Operation Tannenberg

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Not to be confused with Operation Tannenbaum.
Operation Tannenberg
Unternehmen Tannenberg
Bundesarchiv Bild 146-1968-034-19A, Exekution von polnischen Geiseln.jpg
Operation Tannenberg, 20 October 1939, the mass murder of Polish townsmen in western Poland
Location German occupied Poland
Date 1939
Target Polish people
Attack type
Genocidal Massacre, mass shooting
Weapons Automatic weapons
Deaths 20,000 deaths in 760 mass executions by SS Einsatzgruppen
Perpetrators Germany Nazi Germany

Operation Tannenberg (German: Unternehmen Tannenberg) was the codename for one of the extermination actions directed at the Polish people during World War II, part of the Generalplan Ost. Proscription lists (Sonderfahndungsbuch Polen), prepared by Germans before the war, identified more than 61,000 members of the Polish elite: activists, intelligentsia, scholars, actors, former officers, and others, who were to be interned or shot. Members of the German minority living in Poland assisted in preparing the lists.[1]


Polish teachers from Bydgoszcz guarded by members of Volksdeutscher Selbstschutz before execution

The plan was created in May 1939. Following the orders of Adolf Hitler, a special unit dubbed Tannenberg was created within the Reich Main Security Office (Reichssicherheitshauptamt). It commanded a number of Einsatzgruppen der Sicherheitspolizei und des SD formed with Gestapo, Kripo and SD officers who were theoretically subordinate to local Wehrmacht commanders. Their task was to arrest all the people listed on the proscription lists prepared before the outbreak of World War II.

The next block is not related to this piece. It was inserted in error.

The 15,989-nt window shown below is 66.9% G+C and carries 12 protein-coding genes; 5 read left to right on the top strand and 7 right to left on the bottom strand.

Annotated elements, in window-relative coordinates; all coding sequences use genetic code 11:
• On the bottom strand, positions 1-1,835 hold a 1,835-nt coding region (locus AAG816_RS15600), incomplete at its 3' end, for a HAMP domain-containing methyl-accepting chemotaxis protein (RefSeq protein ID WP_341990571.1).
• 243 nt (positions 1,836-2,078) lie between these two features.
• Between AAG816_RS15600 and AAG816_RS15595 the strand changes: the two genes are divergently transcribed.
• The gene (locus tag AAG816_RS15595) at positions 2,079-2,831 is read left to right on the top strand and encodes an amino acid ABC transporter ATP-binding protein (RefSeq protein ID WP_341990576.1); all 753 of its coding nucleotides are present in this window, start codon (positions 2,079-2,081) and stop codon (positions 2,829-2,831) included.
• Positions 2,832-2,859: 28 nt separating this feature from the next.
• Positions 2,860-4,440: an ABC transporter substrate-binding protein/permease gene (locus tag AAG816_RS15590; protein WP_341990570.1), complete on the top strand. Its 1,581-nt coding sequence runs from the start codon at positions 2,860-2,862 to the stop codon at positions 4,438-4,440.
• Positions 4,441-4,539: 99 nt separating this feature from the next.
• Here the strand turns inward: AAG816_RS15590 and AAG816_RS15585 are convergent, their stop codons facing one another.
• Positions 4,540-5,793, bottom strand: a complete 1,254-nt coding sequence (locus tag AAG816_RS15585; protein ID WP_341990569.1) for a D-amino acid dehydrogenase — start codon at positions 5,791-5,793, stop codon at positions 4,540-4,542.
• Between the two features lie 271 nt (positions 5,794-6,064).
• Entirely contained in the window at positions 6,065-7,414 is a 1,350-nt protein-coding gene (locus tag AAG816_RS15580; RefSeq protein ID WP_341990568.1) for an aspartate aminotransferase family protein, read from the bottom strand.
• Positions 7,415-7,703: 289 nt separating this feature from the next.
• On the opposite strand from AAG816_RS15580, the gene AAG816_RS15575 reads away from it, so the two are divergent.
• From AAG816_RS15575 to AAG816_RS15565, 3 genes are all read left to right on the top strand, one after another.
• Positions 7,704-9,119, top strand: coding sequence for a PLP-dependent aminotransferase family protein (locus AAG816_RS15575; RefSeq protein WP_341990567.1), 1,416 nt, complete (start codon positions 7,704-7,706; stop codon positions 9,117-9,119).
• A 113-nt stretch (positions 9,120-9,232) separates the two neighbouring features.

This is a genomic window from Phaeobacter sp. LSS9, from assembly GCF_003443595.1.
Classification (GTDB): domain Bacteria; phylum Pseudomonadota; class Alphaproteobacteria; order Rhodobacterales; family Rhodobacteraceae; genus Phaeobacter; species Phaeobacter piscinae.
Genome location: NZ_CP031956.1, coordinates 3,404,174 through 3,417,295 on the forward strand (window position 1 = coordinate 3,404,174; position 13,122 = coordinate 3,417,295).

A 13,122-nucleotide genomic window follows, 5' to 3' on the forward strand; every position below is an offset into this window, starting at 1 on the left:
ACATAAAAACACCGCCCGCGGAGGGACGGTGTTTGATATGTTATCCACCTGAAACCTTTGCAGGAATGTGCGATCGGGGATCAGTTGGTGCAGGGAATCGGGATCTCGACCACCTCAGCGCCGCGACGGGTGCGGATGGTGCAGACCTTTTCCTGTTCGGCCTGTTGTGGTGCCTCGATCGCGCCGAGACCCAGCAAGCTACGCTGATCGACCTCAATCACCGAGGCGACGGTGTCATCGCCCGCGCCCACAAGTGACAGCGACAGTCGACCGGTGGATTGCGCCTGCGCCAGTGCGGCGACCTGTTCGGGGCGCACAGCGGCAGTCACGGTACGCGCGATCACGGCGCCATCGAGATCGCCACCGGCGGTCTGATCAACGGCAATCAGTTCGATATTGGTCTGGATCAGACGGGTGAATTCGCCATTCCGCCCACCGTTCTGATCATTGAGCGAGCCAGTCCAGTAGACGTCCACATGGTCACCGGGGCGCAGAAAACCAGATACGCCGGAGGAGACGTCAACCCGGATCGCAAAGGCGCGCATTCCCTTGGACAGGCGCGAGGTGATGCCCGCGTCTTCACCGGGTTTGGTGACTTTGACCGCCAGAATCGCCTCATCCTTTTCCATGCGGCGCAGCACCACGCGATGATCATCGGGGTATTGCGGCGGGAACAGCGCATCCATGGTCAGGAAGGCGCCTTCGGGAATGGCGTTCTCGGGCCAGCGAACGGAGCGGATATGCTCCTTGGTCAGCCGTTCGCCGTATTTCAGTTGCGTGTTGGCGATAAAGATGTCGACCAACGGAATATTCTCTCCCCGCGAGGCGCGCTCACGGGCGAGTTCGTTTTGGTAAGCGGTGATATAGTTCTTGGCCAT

First, in August 1939 about 2,000 activists of Polish minority organisations in Germany were arrested and murdered. The second part of the action began on September 1, 1939, and ended in October, resulting in at least 20,000 deaths in 760 mass executions by Einsatzgruppen special task units with some help from regular Wehrmacht (armed forces) units. In addition, a special formation was created from the German minority living in Poland called Selbstschutz, whose members had trained in Germany before the war in diversion and guerilla fighting (see: Deutscher Volksverband, the German People's Union in Poland). The formation was responsible for many massacres and due to its bad reputation was dissolved by Nazi authorities after the September Campaign.

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Notes and references[edit]


  • Several authors (2000). Monografia obozu KL Stutthof (KL Stutthof monograph) (Internet Archive) (in Polish). Contributing writers: Bogdan Chrzanowski, Konrad Ciechanowski, Danuta Drywa, Ewa Ferenc, Andrzej Gąsiorowski, Mirosław Gliński, Janina Grabowska, Elżbieta Grot, Marek Orski, and Krzysztof Steyer. Państwowe Muzeum Stutthof w Sztutowie. Organization, Prisoners, Subcamps, Extermination, Responsibility. 
  • Andrzej Leszek Szcześniak (2001). Plan zagłady Słowian - Generalplan OST. Radom, POLWEN. ISBN 83-88822-03-9. 
  • Alfred Spiess, Heiner Lichtenstein: Unternehmen Tannenberg. Der Anlass zum Zweiten Weltkrieg. Korrigierte und erweiterte Ausgabe. (Ullstein-Buch ; Nr. 33118 : Zeitgeschichte) Ullstein, Frankfurt/M ; Berlin 1989, ISBN 3-548-33118-1.